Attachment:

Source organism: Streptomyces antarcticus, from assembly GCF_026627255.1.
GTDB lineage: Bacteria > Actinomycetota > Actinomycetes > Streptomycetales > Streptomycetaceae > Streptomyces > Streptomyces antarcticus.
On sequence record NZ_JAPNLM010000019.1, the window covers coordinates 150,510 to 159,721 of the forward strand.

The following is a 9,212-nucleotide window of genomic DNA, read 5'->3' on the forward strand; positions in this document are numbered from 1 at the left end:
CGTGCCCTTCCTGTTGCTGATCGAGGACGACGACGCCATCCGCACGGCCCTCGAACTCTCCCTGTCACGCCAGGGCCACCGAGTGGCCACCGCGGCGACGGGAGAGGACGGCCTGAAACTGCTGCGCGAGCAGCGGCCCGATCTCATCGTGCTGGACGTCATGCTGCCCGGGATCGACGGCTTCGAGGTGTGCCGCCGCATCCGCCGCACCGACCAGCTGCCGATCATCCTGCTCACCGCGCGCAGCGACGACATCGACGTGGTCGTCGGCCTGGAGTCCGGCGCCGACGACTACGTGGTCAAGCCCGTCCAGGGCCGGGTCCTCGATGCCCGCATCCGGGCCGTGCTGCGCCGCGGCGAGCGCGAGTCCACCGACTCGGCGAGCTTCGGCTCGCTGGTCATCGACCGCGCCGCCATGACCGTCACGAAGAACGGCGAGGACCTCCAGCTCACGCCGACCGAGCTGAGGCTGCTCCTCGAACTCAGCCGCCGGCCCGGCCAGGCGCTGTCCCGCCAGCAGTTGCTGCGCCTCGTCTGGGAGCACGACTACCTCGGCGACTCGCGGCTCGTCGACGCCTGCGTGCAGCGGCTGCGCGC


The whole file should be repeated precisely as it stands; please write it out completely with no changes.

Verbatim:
Source organism: Streptomyces antarcticus, from assembly GCF_026627255.1.
GTDB lineage: Bacteria > Actinomycetota > Actinomycetes > Streptomycetales > Streptomycetaceae > Streptomyces > Streptomyces antarcticus.
On sequence record NZ_JAPNLM010000019.1, the window covers coordinates 150,510 to 159,721 of the forward strand.

The following is a 9,212-nucleotide window of genomic DNA, read 5'->3' on the forward strand; positions in this document are numbered from 1 at the left end:
CGTGCCCTTCCTGTTGCTGATCGAGGACGACGACGCCATCCGCACGGCCCTCGAACTCTCCCTGTCACGCCAGGGCCACCGAGTGGCCACCGCGGCGACGGGAGAGGACGGCCTGAAACTGCTGCGCGAGCAGCGGCCCGATCTCATCGTGCTGGACGTCATGCTGCCCGGGATCGACGGCTTCGAGGTGTGCCGCCGCATCCGCCGCACCGACCAGCTGCCGATCATCCTGCTCACCGCGCGCAGCGACGACATCGACGTGGTCGTCGGCCTGGAGTCCGGCGCCGACGACTACGTGGTCAAGCCCGTCCAGGGCCGGGTCCTCGATGCCCGCATCCGGGCCGTGCTGCGCCGCGGCGAGCGCGAGTCCACCGACTCGGCGAGCTTCGGCTCGCTGGTCATCGACCGCGCCGCCATGACCGTCACGAAGAACGGCGAGGACCTCCAGCTCACGCCGACCGAGCTGAGGCTGCTCCTCGAACTCAGCCGCCGGCCCGGCCAGGCGCTGTCCCGCCAGCAGTTGCTGCGCCTCGTCTGGGAGCACGACTACCTCGGCGACTCGCGGCTCGTCGACGCCTGCGTGCAGCGGCTGCGCGC